Millions of people spoke out through the Turkish Presidential Whistleblower Platform, targeting critics

Levent Kenez / Stockholm

The Turkish government on Sunday announced 2021 statistics for the Presidential Communication Center (CİMER), which received 97% of total online applications. According to official figures, 6.1 million people filed a claim with CİMER last year, half of whom filed complaints or denounced others. The PR center, which the government calls an opportunity for citizens to engage with the administration, has evolved into a platform for reporting critics and people whose lifestyles are frowned upon by the government. supporters of the ruling party. Complaints to consumer websites show that a significant proportion of inquiries made to CİMER concern citizens in economic difficulty.

According to the Presidential Directorate of Communications, which oversees the communications center, CİMER responded to 5.5 million requests out of 6.1 million, an increase of 4% over the previous year. Forty-five percent of the requests submitted to the center were requests, 40 percent were complaints, 8 percent concerned the right to information and 7 percent were acknowledgments, opinions / suggestions. The central organization received 55 percent of the requests, while the local governments received 45 percent. About 600,000 CİMER applications were thank you messages. According to the government, CİMER received many congratulatory messages following innovations in the defense industry, unveiling of prototypes of a domestically produced electric car, opening of Hagia Sophia for worship and the discovery of natural gas reserves in the Black Sea. However, no data was released regarding the requests for financial assistance or their content. Management says only those who wish to benefit from government incentives related to COVID applied in large numbers. Since a request to CİMER is made through a Turkish Republic ID number and a valid email account, citizens are unlikely to deliver messages critical of the government because they are worried that something is wrong with them. come.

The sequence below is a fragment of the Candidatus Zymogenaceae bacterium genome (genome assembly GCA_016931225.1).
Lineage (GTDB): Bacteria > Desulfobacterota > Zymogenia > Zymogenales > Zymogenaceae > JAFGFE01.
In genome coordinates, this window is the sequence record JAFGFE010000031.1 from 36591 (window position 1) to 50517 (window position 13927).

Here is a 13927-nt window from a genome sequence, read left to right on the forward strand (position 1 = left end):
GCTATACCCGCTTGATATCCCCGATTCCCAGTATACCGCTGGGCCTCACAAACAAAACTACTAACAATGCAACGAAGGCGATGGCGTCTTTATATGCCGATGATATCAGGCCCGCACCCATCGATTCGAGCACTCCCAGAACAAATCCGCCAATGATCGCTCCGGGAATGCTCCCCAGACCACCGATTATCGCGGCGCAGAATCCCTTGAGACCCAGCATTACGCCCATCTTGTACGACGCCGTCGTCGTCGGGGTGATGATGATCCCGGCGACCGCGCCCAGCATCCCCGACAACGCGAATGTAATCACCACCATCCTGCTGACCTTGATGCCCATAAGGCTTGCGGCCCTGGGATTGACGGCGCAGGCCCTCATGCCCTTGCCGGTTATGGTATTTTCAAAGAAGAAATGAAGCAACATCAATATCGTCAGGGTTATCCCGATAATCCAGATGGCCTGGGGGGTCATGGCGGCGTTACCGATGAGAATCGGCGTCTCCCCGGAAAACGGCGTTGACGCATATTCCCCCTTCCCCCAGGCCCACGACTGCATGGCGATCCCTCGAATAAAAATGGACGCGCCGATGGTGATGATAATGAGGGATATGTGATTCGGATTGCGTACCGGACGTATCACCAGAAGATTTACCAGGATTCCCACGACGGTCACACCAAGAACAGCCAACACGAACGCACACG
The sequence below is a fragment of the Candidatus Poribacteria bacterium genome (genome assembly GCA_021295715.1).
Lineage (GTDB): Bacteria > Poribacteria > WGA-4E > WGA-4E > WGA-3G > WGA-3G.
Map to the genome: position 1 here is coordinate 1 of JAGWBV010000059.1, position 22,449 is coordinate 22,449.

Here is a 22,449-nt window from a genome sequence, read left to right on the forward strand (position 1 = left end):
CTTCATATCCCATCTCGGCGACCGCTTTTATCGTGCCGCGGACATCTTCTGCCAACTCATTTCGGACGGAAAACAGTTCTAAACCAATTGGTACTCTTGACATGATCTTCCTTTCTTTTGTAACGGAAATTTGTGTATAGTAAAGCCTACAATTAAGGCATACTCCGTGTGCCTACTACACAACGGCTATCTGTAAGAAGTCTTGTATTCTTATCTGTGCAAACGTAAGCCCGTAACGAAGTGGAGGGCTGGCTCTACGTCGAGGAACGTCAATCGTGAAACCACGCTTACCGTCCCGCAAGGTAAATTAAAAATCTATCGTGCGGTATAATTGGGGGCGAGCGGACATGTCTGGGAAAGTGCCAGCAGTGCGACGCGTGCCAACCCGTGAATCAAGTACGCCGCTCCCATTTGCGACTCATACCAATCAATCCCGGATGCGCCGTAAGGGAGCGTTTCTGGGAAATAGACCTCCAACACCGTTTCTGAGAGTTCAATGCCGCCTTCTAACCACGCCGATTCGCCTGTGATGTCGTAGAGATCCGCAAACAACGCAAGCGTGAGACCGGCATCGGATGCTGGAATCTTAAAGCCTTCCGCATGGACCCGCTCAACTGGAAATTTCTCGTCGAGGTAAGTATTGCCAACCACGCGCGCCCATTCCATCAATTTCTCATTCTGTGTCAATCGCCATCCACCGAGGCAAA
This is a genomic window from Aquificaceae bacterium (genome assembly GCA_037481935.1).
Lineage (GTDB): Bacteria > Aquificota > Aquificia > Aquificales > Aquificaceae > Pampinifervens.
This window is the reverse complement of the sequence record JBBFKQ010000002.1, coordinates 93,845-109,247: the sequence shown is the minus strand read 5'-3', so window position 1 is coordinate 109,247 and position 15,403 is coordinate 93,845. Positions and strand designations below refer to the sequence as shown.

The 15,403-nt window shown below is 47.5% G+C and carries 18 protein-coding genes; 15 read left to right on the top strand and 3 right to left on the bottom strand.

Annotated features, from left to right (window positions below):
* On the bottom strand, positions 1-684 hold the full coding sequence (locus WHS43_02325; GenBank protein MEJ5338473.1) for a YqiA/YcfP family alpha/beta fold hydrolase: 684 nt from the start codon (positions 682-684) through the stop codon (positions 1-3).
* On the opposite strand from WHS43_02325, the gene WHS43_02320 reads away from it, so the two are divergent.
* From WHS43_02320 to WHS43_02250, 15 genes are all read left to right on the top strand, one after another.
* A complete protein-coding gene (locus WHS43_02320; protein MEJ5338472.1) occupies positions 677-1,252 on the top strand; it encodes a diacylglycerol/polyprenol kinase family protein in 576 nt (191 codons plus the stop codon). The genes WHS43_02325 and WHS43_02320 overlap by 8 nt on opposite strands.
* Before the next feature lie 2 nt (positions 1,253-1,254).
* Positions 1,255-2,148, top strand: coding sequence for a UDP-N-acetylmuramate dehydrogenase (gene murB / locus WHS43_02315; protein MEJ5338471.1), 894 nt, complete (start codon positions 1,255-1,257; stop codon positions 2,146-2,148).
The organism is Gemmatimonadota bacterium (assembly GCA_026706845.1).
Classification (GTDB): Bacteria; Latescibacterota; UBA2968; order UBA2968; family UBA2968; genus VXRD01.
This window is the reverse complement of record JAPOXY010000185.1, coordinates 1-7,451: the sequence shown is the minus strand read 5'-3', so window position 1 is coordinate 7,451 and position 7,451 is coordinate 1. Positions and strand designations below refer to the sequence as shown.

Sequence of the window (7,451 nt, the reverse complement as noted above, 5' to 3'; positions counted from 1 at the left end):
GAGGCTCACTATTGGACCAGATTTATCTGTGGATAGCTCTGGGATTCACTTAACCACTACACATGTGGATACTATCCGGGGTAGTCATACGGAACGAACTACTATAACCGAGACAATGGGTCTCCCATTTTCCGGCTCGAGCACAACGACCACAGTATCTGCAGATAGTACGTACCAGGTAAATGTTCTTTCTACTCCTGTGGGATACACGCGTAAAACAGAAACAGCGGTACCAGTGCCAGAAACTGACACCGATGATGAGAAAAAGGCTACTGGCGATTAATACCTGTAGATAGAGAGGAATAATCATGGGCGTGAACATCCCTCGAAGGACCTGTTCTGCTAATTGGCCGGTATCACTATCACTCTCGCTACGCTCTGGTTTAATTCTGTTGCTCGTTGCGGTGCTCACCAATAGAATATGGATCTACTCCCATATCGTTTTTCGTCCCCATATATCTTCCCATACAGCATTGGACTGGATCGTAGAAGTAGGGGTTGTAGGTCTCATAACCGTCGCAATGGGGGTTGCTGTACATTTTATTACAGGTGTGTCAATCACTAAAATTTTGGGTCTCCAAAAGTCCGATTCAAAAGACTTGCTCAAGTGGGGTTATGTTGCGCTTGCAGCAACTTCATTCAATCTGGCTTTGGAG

The CİMER website has information on what to consider when reporting:

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CİMER is known to the Turkish public as a platform where citizens who cannot get results from the authorities apply as a last resort. The increase in requests also indicates a decrease in trust in institutions. There is also the impression that more effective results will be obtained if the candidacy is forwarded by the presidency. He also confirms that President Recep Tayyip Erdoğan has become the sole decision-maker with the transition to a presidential system in 2018 and that the institutions affiliated with the presidency are getting stronger.

Number of requests filed with CIMER over the past five years.